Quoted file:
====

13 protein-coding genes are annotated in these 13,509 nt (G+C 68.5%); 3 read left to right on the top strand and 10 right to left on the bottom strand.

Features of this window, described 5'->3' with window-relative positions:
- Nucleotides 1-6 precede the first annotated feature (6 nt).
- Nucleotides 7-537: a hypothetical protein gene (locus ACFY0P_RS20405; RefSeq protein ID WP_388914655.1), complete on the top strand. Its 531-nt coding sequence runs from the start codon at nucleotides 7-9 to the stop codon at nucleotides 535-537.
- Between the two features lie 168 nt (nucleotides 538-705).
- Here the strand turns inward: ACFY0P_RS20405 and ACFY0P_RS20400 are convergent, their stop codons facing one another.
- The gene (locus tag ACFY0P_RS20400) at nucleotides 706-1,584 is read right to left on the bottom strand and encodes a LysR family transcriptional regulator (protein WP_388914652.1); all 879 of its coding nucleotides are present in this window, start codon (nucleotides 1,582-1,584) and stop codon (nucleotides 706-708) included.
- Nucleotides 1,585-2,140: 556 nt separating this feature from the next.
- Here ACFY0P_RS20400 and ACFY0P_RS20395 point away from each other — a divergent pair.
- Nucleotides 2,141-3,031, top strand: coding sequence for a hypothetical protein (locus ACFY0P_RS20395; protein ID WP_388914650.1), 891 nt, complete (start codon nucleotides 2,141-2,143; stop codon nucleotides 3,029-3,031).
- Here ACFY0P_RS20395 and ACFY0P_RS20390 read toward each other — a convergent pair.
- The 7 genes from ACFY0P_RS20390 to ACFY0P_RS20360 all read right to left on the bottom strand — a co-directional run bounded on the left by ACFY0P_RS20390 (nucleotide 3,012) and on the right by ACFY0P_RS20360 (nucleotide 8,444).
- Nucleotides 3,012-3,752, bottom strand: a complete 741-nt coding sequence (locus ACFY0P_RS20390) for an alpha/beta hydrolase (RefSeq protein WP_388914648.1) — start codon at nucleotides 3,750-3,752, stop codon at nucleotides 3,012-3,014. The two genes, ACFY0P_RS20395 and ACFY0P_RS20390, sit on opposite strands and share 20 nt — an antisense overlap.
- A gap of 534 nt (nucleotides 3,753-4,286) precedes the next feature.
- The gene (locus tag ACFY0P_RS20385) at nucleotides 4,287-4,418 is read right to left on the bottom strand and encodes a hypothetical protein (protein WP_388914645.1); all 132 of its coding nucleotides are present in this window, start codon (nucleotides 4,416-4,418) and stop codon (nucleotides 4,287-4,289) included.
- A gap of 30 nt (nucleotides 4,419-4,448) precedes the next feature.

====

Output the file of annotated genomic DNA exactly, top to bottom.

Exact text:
13 protein-coding genes are annotated in these 13,509 nt (G+C 68.5%); 3 read left to right on the top strand and 10 right to left on the bottom strand.

Features of this window, described 5'->3' with window-relative positions:
- Nucleotides 1-6 precede the first annotated feature (6 nt).
- Nucleotides 7-537: a hypothetical protein gene (locus ACFY0P_RS20405; RefSeq protein ID WP_388914655.1), complete on the top strand. Its 531-nt coding sequence runs from the start codon at nucleotides 7-9 to the stop codon at nucleotides 535-537.
- Between the two features lie 168 nt (nucleotides 538-705).
- Here the strand turns inward: ACFY0P_RS20405 and ACFY0P_RS20400 are convergent, their stop codons facing one another.
- The gene (locus tag ACFY0P_RS20400) at nucleotides 706-1,584 is read right to left on the bottom strand and encodes a LysR family transcriptional regulator (protein WP_388914652.1); all 879 of its coding nucleotides are present in this window, start codon (nucleotides 1,582-1,584) and stop codon (nucleotides 706-708) included.
- Nucleotides 1,585-2,140: 556 nt separating this feature from the next.
- Here ACFY0P_RS20400 and ACFY0P_RS20395 point away from each other — a divergent pair.
- Nucleotides 2,141-3,031, top strand: coding sequence for a hypothetical protein (locus ACFY0P_RS20395; protein ID WP_388914650.1), 891 nt, complete (start codon nucleotides 2,141-2,143; stop codon nucleotides 3,029-3,031).
- Here ACFY0P_RS20395 and ACFY0P_RS20390 read toward each other — a convergent pair.
- The 7 genes from ACFY0P_RS20390 to ACFY0P_RS20360 all read right to left on the bottom strand — a co-directional run bounded on the left by ACFY0P_RS20390 (nucleotide 3,012) and on the right by ACFY0P_RS20360 (nucleotide 8,444).
- Nucleotides 3,012-3,752, bottom strand: a complete 741-nt coding sequence (locus ACFY0P_RS20390) for an alpha/beta hydrolase (RefSeq protein WP_388914648.1) — start codon at nucleotides 3,750-3,752, stop codon at nucleotides 3,012-3,014. The two genes, ACFY0P_RS20395 and ACFY0P_RS20390, sit on opposite strands and share 20 nt — an antisense overlap.
- A gap of 534 nt (nucleotides 3,753-4,286) precedes the next feature.
- The gene (locus tag ACFY0P_RS20385) at nucleotides 4,287-4,418 is read right to left on the bottom strand and encodes a hypothetical protein (protein WP_388914645.1); all 132 of its coding nucleotides are present in this window, start codon (nucleotides 4,416-4,418) and stop codon (nucleotides 4,287-4,289) included.
- A gap of 30 nt (nucleotides 4,419-4,448) precedes the next feature.